We’re now in the glitzed-up shoe store or taking a bite out of some delicious Hagen Daas ice cream and our critical thinking has been largely put to sleep.

The dial begins to move up a notch. 

It starts with clouding phrases that sound good on the surface, but don’t make any sense, like ‘equity markets have had to contend with [insert whatever has gone on in the economy/world recently]’, ‘the markets showed resilience’ or ‘the markets are looking for direction after ________’.

Two things are really happening:

First - for those of us asleep, our brains just keep saying ‘yes’ subconsciously, and

Second – for those who are still skeptics, they are ironically talking about things that happened since their last commentary that didn’t happen as planned if to say ‘well, nobody could have predicted that’ so that the ones saying ‘your last commentary was off’ are hand waved away.

It’s the old ‘we were not wrong, the markets were’ line dressed up.

 Part IV – The Story: Where Astrology is Presented as Astronomy

The story is where the crystal balls that were promised not to appear are showcased.

They will start with a case for where we are in the economic cycle. 

They’ll talk about some headline speculation – like what will happen with interest rates, geopolitical events, what’s going on with oil, unemployment figures, politics, etc….

They paint an economic landscape that is cause for concern – what’s going on in the next short period is of critical importance they’ll have you believe.

They’ll mention some sort of uncharted waters that we’re sailing into, unprecedented times ahead or something to that extent.

One of the great paradoxes of investing – whether it’s in the stock market, bonds, real estate, fine art – we are always in unprecedented times of uncertainty…it’s the point of risky assets.  Without uncertainty there would be no risk.  For that reason, the unprecedentedness of the economic environment someone perceives is essentially the status quo.

We are not in unprecedented times.  There is no repeatable method of predicting the paths of the fixed income, equity, real estate or fine art markets in the future. 

There never have been.

The markets are voodoo. 

There is plenty of precedent for this.

The writers of market commentaries are well aware of this, and they proceed onwards nonetheless.

 Part V – The Case for ________

This is where the shiny objects come into play.

The writer is backed into a corner at this point. They might be a few thousand words and 20 charts deep at this point and truthfully saying: ‘this is all hocus pocus, speak to your advisor about what the purpose of your money is and ignore everything that has been written to this point’ might put the writer’s career in jeopardy – ‘why are we paying you if you don’t bring the magic?’ and undermines the narrative that they are ‘capital markets experts’.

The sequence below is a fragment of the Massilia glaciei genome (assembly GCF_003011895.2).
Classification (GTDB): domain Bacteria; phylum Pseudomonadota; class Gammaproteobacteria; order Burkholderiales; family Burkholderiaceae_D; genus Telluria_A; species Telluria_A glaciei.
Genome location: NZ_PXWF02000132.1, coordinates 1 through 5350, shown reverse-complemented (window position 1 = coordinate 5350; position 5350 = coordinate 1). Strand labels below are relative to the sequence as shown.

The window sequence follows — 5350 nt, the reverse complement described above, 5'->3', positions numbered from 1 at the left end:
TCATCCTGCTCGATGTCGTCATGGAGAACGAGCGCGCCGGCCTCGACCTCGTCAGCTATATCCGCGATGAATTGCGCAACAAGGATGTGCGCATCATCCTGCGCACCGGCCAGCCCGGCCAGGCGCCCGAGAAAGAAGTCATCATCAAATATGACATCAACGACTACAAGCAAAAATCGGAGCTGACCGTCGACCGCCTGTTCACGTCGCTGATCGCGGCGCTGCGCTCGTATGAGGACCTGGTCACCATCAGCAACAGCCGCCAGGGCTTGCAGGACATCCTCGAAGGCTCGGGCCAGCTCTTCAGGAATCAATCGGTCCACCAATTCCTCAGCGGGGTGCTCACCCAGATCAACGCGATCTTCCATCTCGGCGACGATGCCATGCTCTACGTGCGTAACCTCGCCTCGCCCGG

They need something tangible that they can give readers to seemingly justify the piece to this point.

What products and strategy does the reader need in their portfolio right now, during the ‘unprecedented uncertainty’ of the time.

“Focus on quality” they might say.

What’s next involves changing the model portfolios they recommend. 

Switch this for that, reduce this, add to that – these are the actions that are being recommended. 

To be clear – switching from one investment to another or ‘we’re moving to a modest overweight of ______ and an underweight of ______’ is referred to as Tactical Asset Allocation.  This is nothing more than market timing with a fancy name. It simply doesn’t work.

 Commentaries are Nothing but a Ruse.

If market commentaries are table stakes for investment firms so to are the glitz and glam the Palessi experiment taught us about shoe sales: use buzz words and spend heavily on the presentation and people will believe you.

By presenting an investment strategy that knowingly doesn’t hold up to scrutiny, saying “all evidence points to following these recommendations as an inferior approach, but we’re going to follow it anyway” renders the role of the investment committee at these firms as people living out a hobby.

At the end of the Payless experiment, the customers were let in on the ruse.  “I can’t believe this is from Payless! OMG! You got me!”

Within wealth management there is no “lol, we wrote all this knowing that it was baseless and you bought it!”

It just keeps coming.

Wealth management, whether with me, or anyone else should be based on the expectations that clients won’t (and realistically should not to begin with) beat the market and that any opinion on the direction of the market over the short-term is nothing but disingenuous.

The sooner we understand and embrace that the markets are voodoo, the sooner we can begin the discussions with clients of the things that truly matter.

We know that all evidence points to market commentary being completely useless:

1.   Very few investment managers beat their benchmarks after fees.

2.   Market timing strategies to pick one market over another are detrimental to performance.

3.   Forecasting simply doesn’t work.

Investment commentary simply does not matter.